So we get that stupid ending where Tony Stark is "dead" and Ulysses I think becomes a Celestial (how, what, WHY), but that's not the problem. My real problem is what we get for, what, six pages of the entire comic? 

Six pages, all of them splash pages, are dedicated to teasing Marvel's upcoming comic events. 

It's perfectly fine to get excited over some of these things (despite the fact that, thanks to the delays, we were already getting through some of those teases). I look forward to seeing Ultron wipe out the Avengers again...despite the fact that the story will probably be garbage. Seeing Thor take on Loki again will be cool, I hope. 

But I mean come on. We just got through one event. Is there even going to be a period of decompression for the characters, let them have an arc or two so that they can establish their own titles and fanbases before--

Monsters Unleashed #1 releases this upcoming week. 

It's not that I had any investment in Monsters Unleashed to begin with. I like Cullen Bunn as a writer, but I just don't care about a bunch of monsters attacking. I should be excited about that! GIANT MONSTERS IN A SUPER HERO BOOK! 

But I look forward more to Miles and Spider-Gwen hanging out. I look more forward to the mystery of Captain America being resolved. 

Beyond the main books, I absolutely adore what the creative team with Hawkeye are doing. Deliberately avoiding anything to do with Civil War II and just focusing on Kate. Moon Knight is Marvel's best comic now that The Vision is done and has been keeping it's distance. Anyone I've talked to that reads Marvel books has been waiting for Civil War II to end and now there's another event looming over their head? 

And just this week, with Monsters Unleashed not even out yet, we were teased for ANOTHER event, Secret Empire

How am I supposed to be excited about a book that 1) I don't know anything about with regards to the creative team 2) There's already an event I'm supposed to care about. 

It's just event overload. I guarantee that this summer we'll be teased with another fall event comic. Guarantee it. Probably before Secret Empire even releases.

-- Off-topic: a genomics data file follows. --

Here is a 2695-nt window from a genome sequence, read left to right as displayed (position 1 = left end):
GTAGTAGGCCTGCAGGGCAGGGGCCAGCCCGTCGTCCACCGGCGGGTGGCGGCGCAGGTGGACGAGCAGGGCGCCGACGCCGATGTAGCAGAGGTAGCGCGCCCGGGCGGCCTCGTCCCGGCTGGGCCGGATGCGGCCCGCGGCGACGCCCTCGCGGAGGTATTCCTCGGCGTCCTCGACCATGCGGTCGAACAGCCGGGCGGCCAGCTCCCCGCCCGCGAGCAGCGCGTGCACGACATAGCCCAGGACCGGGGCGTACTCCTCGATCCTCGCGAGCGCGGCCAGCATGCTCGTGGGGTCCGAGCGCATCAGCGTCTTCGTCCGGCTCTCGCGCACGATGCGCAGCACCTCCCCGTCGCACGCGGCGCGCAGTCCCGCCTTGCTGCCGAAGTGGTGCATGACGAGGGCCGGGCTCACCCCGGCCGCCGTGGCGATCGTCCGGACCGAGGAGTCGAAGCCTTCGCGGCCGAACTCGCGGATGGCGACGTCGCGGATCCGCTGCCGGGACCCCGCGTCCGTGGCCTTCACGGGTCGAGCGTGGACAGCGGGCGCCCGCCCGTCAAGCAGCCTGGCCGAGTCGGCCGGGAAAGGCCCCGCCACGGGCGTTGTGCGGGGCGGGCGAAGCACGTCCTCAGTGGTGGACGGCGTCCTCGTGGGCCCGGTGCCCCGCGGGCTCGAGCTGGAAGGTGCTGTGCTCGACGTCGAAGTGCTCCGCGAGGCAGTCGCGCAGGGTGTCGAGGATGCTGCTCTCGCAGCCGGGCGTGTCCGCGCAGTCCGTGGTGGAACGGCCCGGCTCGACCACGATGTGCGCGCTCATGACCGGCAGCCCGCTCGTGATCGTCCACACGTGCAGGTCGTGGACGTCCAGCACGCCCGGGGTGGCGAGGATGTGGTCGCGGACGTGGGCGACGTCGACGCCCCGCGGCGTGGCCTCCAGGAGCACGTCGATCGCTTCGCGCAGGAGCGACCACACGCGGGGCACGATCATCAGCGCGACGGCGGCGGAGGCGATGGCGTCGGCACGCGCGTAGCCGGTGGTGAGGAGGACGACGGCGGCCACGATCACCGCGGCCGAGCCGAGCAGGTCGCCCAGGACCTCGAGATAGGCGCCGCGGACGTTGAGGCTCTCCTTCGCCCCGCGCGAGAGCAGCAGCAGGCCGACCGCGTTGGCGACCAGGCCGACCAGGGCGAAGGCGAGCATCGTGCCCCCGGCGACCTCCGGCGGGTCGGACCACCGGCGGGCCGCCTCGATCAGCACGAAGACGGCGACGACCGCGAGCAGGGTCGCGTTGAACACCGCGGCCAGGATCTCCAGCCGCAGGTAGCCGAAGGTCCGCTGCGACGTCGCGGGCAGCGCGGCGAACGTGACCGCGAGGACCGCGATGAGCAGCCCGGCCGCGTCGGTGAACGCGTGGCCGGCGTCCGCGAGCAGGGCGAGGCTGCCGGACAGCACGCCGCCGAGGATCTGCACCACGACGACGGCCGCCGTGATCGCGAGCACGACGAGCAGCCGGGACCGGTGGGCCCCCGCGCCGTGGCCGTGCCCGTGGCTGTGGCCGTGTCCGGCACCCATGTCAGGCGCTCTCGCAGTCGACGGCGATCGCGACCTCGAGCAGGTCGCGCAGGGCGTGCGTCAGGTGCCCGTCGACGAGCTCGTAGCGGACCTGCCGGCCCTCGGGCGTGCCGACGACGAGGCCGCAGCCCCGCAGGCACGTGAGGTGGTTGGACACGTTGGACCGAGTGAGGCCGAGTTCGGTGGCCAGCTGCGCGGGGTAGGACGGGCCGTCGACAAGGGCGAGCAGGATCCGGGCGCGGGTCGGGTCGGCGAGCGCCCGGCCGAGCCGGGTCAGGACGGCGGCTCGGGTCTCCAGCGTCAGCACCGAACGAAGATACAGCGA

Now, some of this is just speculation. Secret Empire very well could be just a crossover between Champions, Amazing Spider-Man, Deadpool, Black Widow, Captain Marvel, X-Men, and Captain America: Steve Rogers. Except that lineup seems a bit too...pristine. 

I'd understand some of those connecting, but it's when you throw in Deadpool that you pretty much know that it's going to be an event. 

Speaking of the X-Men, let's not forget the even comic going on right now: Inhumans vs. X-Men. Yeah, forget about that? I did too, until just now. You know why? 

Because Monsters Unleashed is coming out. 

Are you starting to see the bigger picture here? I'm tired of event comics, as are probably many other comic book fans. Superman #6 was so well received because it was just Superman and his family going to the fair. The Vision was a story set in suburbia and has been heralded as one of Marvel's greatest stories of all time. There doesn't need to be such a huge scope for the comics. 

People talk about superhero movies like they're getting tired of hearing about them all the time. I don't necessarily agree, since you can just choose to ignore them. The chief difference with the movies and the comics, though, is that the movies don't necessarily have tie-ins. You can watch Captain America: Civil War and get that complete story. Things have spun out of it, but you won't see concurrent elements in it. 

Civil War II and IvX? No, there are tie-ins. If you were reading a book that had anything remotely to do with Civil War II, like Patsy Walker AKA Hellcat!, you got an unwarranted tie-in. And this could go on for months. Sometimes, in the case of Secret Wars, your favorite book gets cancelled for months at a time before it might get picked back up. 

Event comics have drastic effects on comic books not so much for how it will impact the story, no. It's how it effects the other titles, how it shakes up your reading experience. This disruption is disheartening, and hopefully we can get a little relaxed with the big event comics. 

All these announcements from Marvel are, honestly, lost to me. I don't care. What's this event got over the other one? Why should I care more for this than that? DC did things similarly, and look at what they had to do. Pull out all the stops, look inward, and figure out who they wanted to be. I don't want Marvel to be all about the big events and nothing else. I want there to be events that get me invested and get me interested in what's going on. 

Original Sin #3 and Secret Wars #4 are two of the best event comic book issues because they up the stakes of the story for all of the characters involved, and it really got me excited to read the event. If all the comics in those events were the same, I don't think I'd be writing this discussion...because we would have events once a year, maybe once every two years, so that the consequences could be felt, dealt with, and the characters could move on. 

Nova #2 made a wonderful point with Richard Rider's return: he sacrificed everything he could in Annihilation, and now, in 2017, nobody cares. There's been so much since Annihilation that his sacrifice, so many years later, has amounted to very little. 

Richard Rider is those event comics. Who cares about Annihilation? Or Original Sin? Or Civil War II, really? And why should we?